HONG KONG: Asian shares were mostly higher on Tuesday, with most markets reversing morning losses while the more positive mood in equities supported the dollar and euro against the yen.
The gains came despite a tepid lead from Wall Street, where healthy housing figures were offset by disappointing eurozone economic data.
Tokyo rebounded from early profit-taking to end a touch higher, adding 6.96 points to 15,376.24—a five-month high—while Seoul jumped 0.98 percent, or 19.43 points, to 1,994.35.
Hong Kong rebounded slightly after Monday’s heavy selling, rose 0.33 percent, or 75.83 points, to 22,880.64, while Shanghai advanced 0.47 percent, or 9.56 points, to 2,033.93,
However, Sydney fell 0.38 percent, or 20.5 points, to close at 5,432.8.
Trade remained uninspired despite a survey Monday indicating Chinese manufacturing in June growing for the first time this year, raising hopes for the economy.
China’s impressive figures were not repeated in the eurozone, where Markit Economics’ composite purchasing managers index slipped to its weakest level since December, suggesting a recovery in the bloc could be stalling.
The data showed that growth was still strong in Germany, despite weakening slightly, but that the downturn in France, which is increasingly generating the most worry, is deepening.
In New York, the Dow and S&P 500 edged down marginally after ending last week at record highs, while the Nasdaq was a touch stronger.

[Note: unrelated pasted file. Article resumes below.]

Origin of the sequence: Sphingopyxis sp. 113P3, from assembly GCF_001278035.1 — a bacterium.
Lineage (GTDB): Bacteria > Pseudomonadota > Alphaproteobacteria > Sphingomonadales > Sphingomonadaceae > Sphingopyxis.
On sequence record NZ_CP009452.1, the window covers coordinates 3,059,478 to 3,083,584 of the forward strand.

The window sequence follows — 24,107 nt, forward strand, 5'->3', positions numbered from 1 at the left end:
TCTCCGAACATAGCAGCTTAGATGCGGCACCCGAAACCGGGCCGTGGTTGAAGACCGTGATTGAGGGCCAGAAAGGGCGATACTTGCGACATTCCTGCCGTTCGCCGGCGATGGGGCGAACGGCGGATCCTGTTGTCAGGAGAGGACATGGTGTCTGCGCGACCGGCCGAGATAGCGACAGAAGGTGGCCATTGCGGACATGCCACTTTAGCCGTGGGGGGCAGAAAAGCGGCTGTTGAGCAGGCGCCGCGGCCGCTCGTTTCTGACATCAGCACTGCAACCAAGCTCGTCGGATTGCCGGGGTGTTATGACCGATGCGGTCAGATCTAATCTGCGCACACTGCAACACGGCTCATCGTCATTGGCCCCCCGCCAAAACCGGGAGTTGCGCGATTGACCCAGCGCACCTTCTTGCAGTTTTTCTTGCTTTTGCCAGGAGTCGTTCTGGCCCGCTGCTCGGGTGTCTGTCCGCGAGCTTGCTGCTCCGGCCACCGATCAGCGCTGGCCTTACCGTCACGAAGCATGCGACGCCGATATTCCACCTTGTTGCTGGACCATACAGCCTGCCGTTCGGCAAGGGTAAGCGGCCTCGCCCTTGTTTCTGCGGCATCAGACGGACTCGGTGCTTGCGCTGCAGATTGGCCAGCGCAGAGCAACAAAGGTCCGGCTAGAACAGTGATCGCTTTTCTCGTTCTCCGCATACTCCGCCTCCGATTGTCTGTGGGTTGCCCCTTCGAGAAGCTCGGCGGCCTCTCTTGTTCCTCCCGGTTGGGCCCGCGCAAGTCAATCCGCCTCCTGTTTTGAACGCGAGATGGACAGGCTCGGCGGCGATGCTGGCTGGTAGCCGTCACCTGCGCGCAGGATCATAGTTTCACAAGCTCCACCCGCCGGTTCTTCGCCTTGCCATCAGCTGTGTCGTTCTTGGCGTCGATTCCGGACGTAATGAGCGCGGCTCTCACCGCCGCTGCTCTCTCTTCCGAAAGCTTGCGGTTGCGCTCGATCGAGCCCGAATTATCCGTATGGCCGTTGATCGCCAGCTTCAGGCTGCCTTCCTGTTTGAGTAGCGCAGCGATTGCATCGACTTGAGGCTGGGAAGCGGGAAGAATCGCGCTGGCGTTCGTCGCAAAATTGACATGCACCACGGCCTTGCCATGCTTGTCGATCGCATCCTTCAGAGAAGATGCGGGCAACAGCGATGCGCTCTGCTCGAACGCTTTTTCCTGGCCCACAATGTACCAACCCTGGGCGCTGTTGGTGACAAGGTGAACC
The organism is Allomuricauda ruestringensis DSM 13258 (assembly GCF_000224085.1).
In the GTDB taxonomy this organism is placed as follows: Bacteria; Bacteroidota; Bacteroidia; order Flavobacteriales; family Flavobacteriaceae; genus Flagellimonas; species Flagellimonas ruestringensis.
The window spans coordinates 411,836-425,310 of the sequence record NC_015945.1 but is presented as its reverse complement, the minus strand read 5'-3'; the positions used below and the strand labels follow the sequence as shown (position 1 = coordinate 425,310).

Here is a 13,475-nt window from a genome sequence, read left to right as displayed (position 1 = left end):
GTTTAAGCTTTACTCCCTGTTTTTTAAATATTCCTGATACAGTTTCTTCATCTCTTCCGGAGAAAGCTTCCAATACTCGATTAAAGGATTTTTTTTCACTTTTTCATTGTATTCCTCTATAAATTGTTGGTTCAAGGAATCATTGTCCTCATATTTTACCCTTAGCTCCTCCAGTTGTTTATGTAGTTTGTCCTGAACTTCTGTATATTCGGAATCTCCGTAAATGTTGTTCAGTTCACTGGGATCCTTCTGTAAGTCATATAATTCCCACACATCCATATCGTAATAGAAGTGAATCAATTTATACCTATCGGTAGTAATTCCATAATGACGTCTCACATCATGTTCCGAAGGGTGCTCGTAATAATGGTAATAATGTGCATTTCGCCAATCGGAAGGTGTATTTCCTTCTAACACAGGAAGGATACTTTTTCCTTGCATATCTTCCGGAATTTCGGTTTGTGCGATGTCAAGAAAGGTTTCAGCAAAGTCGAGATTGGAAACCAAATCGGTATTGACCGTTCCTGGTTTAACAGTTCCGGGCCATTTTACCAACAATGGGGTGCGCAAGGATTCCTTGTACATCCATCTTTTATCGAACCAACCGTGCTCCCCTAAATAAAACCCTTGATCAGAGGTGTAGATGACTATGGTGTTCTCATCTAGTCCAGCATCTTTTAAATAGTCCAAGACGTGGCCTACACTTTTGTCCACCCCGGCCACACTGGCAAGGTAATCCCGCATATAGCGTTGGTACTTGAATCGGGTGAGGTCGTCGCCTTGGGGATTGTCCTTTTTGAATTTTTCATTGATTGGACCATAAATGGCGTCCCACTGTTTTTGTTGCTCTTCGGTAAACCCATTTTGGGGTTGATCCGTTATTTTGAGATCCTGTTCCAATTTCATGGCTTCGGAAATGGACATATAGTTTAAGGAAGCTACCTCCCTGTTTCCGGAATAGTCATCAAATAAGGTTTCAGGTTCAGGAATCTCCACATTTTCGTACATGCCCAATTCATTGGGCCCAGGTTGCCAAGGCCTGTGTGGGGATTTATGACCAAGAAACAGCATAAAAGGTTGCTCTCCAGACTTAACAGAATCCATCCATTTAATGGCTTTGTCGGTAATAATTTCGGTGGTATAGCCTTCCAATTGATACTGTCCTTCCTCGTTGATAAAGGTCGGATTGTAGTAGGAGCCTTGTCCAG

The soft close came despite figures showing existing-home sales, which make up most of the housing market, rose 4.9 percent in May from April, a second straight advance.
On currency markets in Asia the dollar held up, buying 101.92 yen in afternoon trade, compared with 101.94 yen in New York on Monday
The euro bought $1.3614 and 138.76 yen against $1.3601 and 138.65 yen.
In Japan, Japanese Prime Minister Shinzo Abe is expected Tuesday to unveil a fresh round of reforms to boost a nascent growth recovery, his second attempt at launching the “third arrow” of his economic action plan.
Among the proposals expected to be put forward is a promise to slash Japan’s corporate tax rate—one of the world’s highest—and tackle other sectors long protected by government help, reports have said.
Oil prices dipped as investors noted that turmoil in Iraq has yet to directly disrupt production. But they were keeping watch on the country after US Secretary of State John Kerry made a surprise visit there.
US benchmark West Texas Intermediate fell 54 cents to $105.63 and Brent crude eased 63 cents to $113.69.
Gold fetched $1,323.70 an ounce at 10:50 a.m. local time in Asia compared with $1,310.60 on Monday.